Markdown for Readme’s

It seems a lot of people crank about writing documentation, so I wasn’t looking forward to writing some for Wikiwhat, but I knew it was important, not just to for the sake of doing it, but because as the n00biest of n00bs, I wanted someone with no idea of how things work to be able to use our gem easily, on the off chance anyone would want to use it. However, it turned out that writing the documentation for Wikiwhat was way easier than writing lab reports or manuscripts, and I had a lot of fun doing it.

If you have never used markdown before, this page is a good summary of the basics of markdown syntax.

Use Mou

Mou is a great Markdown editor that shows you what you markdown will look like as you are writing it. I found this really helpful as I was experimenting with the different formatting options in Markdown. It can also do a bunch of other fancy things. The one catch is that it does not currently support Github-flavored Markdown, so Github-specific Markdown will not be rendered correctly. To check anything Github-specific, you will have to check out one of the Github-flavored markdown previewers.

Make Internal Links

This one tripped me up for a while, but it’s secretly really easy.

[Google](http://google.com)

gives a link to google like so:

Google

But I wanted to make links within a page, so someone reading the README could jump to the section they wanted to read without scrolling though the whole page. Github makes this easy by turning any header into an internal anchor point!

[Usage](#usage)

will make a link to the ‘Usage’ header lower down on the page. If the header text is more than one word, the text is converted to all lowercase with dashes (-) replacing the spaces, like so:

[A Header With Multiple Words](#a-header-with-multiple-words)

Specify the language

You will probably want to have code examples in your README. Github will syntax-highlight them for you correctly if you tell it what language it is. When you make a code fence, specify the language immediately after the first ‘fence’ for correct syntax hilighting.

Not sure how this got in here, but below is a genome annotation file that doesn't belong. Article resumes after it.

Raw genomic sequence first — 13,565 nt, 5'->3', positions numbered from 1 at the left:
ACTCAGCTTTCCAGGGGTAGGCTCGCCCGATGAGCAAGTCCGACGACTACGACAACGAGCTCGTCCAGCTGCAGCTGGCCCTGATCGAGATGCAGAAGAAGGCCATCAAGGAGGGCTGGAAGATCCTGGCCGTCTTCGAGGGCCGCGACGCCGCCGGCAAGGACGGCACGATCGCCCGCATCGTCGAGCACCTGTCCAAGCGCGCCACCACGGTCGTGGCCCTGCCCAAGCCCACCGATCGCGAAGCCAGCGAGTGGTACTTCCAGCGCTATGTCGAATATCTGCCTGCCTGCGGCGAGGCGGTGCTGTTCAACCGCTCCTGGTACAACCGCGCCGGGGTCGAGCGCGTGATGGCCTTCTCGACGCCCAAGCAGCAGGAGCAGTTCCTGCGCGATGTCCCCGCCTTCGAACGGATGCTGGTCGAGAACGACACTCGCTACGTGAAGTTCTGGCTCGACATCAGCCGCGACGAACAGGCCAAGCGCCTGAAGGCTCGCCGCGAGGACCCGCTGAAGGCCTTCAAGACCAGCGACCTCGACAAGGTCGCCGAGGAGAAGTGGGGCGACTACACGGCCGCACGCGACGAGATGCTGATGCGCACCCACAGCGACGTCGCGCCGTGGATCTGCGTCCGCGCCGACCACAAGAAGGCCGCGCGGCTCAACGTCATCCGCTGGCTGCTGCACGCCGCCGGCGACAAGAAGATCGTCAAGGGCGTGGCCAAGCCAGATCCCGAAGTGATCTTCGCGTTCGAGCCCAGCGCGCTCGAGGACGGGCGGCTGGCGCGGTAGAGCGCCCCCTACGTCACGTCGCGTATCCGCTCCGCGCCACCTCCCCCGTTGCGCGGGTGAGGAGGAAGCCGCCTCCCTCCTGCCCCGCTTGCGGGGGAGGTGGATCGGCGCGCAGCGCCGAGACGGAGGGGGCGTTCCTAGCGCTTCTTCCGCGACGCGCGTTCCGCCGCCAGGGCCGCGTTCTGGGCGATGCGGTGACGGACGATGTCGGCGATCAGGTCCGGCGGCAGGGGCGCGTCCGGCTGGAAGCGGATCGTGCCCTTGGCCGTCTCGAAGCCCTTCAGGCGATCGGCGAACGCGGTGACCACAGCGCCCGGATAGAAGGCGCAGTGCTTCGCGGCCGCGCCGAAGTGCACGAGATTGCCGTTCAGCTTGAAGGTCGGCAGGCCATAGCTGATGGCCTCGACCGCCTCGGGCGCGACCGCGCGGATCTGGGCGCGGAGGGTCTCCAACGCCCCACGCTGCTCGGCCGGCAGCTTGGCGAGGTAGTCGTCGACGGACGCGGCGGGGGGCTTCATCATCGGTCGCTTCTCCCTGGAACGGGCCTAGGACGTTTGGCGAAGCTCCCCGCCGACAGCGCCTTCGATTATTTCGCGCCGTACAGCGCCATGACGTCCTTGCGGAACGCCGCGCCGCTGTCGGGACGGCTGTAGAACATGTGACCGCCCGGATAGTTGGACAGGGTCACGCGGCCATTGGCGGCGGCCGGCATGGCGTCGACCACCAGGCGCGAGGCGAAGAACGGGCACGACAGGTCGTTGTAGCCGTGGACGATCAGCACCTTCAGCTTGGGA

```ruby
<ruby code>
```

Ruby Gem: Wikiwhat. It’s alive!

We did it! One functional Ruby gem, made!

If you didn’t come to career day, you can check out our presentation (above) or our github repo: Wikiwhat. You can find Bonnie, my partner in crime on this endeavor @BonMatts on Twitter.

Of course, there are a lot of bits and pieces to still work on, and we have a ton of features we’d like to add, but I’m pretty happy with how well it turned out.

And hey! Jimmy Wales retweeted us! That was pretty cool. :D

Writing a Ruby gem!

For my final project, I’m working with Bonnie Mattson on a Ruby gem, currently called ‘Wikiwhat’, for the Wikipedia API! This is a really fun project, and also really challenging. The last few weeks of class have focused on working with frameworks and engines, and less on writing basic Ruby code, so it has been a nice change of pace.

One of the first challenges for this project has been getting the gem to build and install correctly. We use bundler to install and manage gems for our projects. Awesomely, we can also use it to build our gem too!

Here is a short outline of the process.

  1.  Use bundler to create a scaffold directory for the gem. This is nice because it takes care of a lot of details that are potentially easy to forget, like listing all the files that should be included in the gem.
bundle gem <GEMNAME>
  1. Write your gem! (no, it didn’t go that quickly, but you get the idea)

  2. Build your gem! A hint here is that you need to include the version number in your build command. Also, include the .gemspec file ending. (UPDATE: This is not where you include the version number. That is later!) EX: gemname.gemspec

gem build <GEMNAME>.gemspec

This will build your gem in the directory where you run this command.

  1. In the same directory, run the install command:
gem install <GEMNAME-version>.gem

It did take us quite a while to get to this point. We definitely had some malformed files and/or structure in our gem such that it either would not build or would not install. A few of the problems we had:

  • Bad require statements – It does not like it if things are named badly, or if you are trying to require '' or similar. I can’t remember why we thought we needed it, but you don’t! Don’t do it!
  • Incorrect naming or file structure – The gem builder/installer really really wants things to follow a semi-strict naming convention. Inside lib/, the main .rb file needs to be named the same as your gem name. If you have any additional code files, those need to be stored inside a folder that is named the same as your gem and main file.
    EXAMPLE:

    .
    ├── wikiwhat.gemspec
    └── lib
        ├── wikiwhat
        │   └── api_call.rb
        └── wikiwhat.rb

The final challenge was to be able to require it in IRB and run a command!

  1. Open IRB and require the gem:
require 'GEMNAME'

If it returns true, you’re 99% of the way there!

  1. Run a command! Obviously, this one is going to vary from gem to gem. If it works the way you expect, you are done! In our case, we ran our call method:
Wikiwhat.call("Albert Einstein")

And got back the first paragraph of the wiki article on Albert Einstein, just like we wanted. Yay!

 

Resources:

  1. So far, we have mainly used this great guide from RubyGems.org.

  2. I also really enjoyed this podcast on Ruby Gems from Ruby Rogues.